Arabic is the official language of Lebanon, but English and French are widely used.
Lebanese Arabic (Arabic: عَرَبِيّ لُبْنَانِيّ, romanized: ʿarabiyy lubnāniyy, Lebanese: ʿarabe libnēne), or simply Lebanese (Arabic: لُبْنَانِيّ, romanized: lubnāniyy, Lebanese: libnēne), is a variety of North Levantine Arabic, indigenous to and spoken primarily in Lebanon, with significant linguistic influences ...
Almost 40% of Lebanese are considered francophone, and another 15% "partial francophone," and 70% of Lebanon's secondary schools use French as a second language of instruction. By comparison, English is used as a secondary language in 30% of Lebanon's secondary schools.
Lebanese Arabic is a dialect of Levantine Arabic mostly used in Lebanon. It is predominantly a spoken language, while Modern Standard Arabic is usually used in formal writing. Most Lebanese speakers are also fluent in either French or English which means that words from these languages get mixed into Lebanese.
Lebanese is a Semitic language that was derived from the Aramaic language. Aramaic replaced the Canaanite language that was spoken by the Phoenicians in the region until around the days of Jesus Christ. Aramaic was spoken in the whole region until about 900 AD.
apparently it is common for Lebanese Christians to give French name to their sons and daughters. Since some of them are now very common, I was wondering whether there was a standard spelling for them. I wrote down the ones I heard the most, with my attempted spelling. Could you please check it out?
Farsi Is A Required Language At Some Lebanese Schools, More Important Than French & English | A Separate State of Mind | A Blog by Elie Fares.
Despite the Brazilian connection, Lebanon's Portuguese-speaking community is not limited to those connected to Brazil. Another crossroads between the Portuguese language and Lebanese people is the African continent, where it is an official language in six countries.
Persian, known to its native Iranian speakers as Farsi, is the official language of modern day Iran, parts of Afghanistan and the central Asian republic of Tajikistan. Persian is one of the most important members of the Indo-Iranian branch of the Indo-European family of languages.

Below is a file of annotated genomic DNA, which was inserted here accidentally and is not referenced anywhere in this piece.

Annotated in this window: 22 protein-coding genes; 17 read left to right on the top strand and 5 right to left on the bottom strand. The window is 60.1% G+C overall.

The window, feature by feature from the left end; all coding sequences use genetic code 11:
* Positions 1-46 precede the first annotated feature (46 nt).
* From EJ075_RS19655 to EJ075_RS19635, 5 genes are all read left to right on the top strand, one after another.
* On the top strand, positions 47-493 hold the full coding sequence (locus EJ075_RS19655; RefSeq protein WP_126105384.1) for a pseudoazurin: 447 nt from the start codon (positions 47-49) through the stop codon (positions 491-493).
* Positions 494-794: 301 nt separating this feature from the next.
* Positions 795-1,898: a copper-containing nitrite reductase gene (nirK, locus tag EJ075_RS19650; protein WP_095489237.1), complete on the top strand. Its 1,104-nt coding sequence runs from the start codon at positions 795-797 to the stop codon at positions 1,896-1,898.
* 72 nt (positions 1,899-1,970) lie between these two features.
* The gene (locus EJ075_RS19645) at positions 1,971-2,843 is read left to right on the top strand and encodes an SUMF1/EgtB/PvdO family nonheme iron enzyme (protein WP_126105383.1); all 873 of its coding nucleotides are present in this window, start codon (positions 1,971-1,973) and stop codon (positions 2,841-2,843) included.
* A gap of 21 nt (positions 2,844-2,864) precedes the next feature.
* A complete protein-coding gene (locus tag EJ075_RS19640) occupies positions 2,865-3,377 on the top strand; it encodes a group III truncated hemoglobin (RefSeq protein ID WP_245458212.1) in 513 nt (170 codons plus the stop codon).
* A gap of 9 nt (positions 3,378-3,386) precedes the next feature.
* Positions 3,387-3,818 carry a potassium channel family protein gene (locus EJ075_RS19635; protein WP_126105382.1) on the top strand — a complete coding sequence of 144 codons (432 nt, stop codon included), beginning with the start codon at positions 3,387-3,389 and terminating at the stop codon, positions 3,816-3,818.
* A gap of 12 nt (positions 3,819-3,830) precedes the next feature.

Most religious scholars and historians agree with Pope Francis that the historical Jesus principally spoke a Galilean dialect of Aramaic. Through trade, invasions and conquest, the Aramaic language had spread far afield by the 7th century B.C., and would become the lingua franca in much of the Middle East.
Language Groups and Families
In fact, Farsi is not only in a separate language group from Arabic but it's also in a separate language family. Arabic is in the Afro-Asiatic family while Farsi is in the Indo-European family.
There are 25 countries that claim Arabic as an official or co-official language: Algeria, Bahrain, Chad, Comoros, Djibouti, Egypt, Eritrea, Iraq, Jordan, Kuwait, Lebanon, Libya, Mauritania, Morocco, Oman, Palestine, Qatar, Saudi Arabia, Somalia, Sudan, Syria, Tanzania, Tunisia, United Arab Emirates and Yemen.
SUMMARY: Lebanese (more broadly North Levantine) is influenced by Arabic (as well as other languages, such as Aramaic and Canaanite/Phoenician, plus its own local evolution), but it is not a version of Arabic (nor is it a version of Aramaic or Phoenician).
By the way, this is no surprise because the Syrian, Lebanese, Jordanian, and Palestinian dialects are all Levantine - so they are all mutually intelligible. Syrian and Lebanese are even more similar to each other than to Jordanian and Palestinian, which in turn are more similar to each than to Syrian and Lebanese.
However, Aramaic remains a spoken, literary, and liturgical language for local Christians and also some Jews. Aramaic also continues to be spoken by the Assyrians of Iraq, northeastern Syria, southeastern Turkey and northwest Iran, with diaspora communities in Armenia, Georgia, Azerbaijan and southern Russia.
Ethnically, the Lebanese compose a mixture in which Phoenician, Greek, Armenian, and Arab elements are discernible. Within the larger Lebanese community, ethnic minorities including Armenian and Kurdish populations are also present.
Following independence from France in 1946, the use of English began to grow in Lebanon in the wake of American influence through oil and business interests in the Middle East. By 1973, 26 percent of the 75 percent of Beirut who were multilingual spoke English.
Statistics Lebanon, an independent firm, estimates 67.6 percent of the citizen population is Muslim (31.9 percent Sunni, 31 percent Shia, and small percentages of Alawites and Ismailis). Statistics Lebanon estimates 32.4 percent of the population is Christian.
It is common for close friends to kiss one another three times on alternating cheeks. Muslim men or women may prefer not to make physical contact with members of the opposite gender.
Habibi is an Arabic word that literally means “my love” (sometimes also translated as “my dear,” “my darling,” or “beloved.”)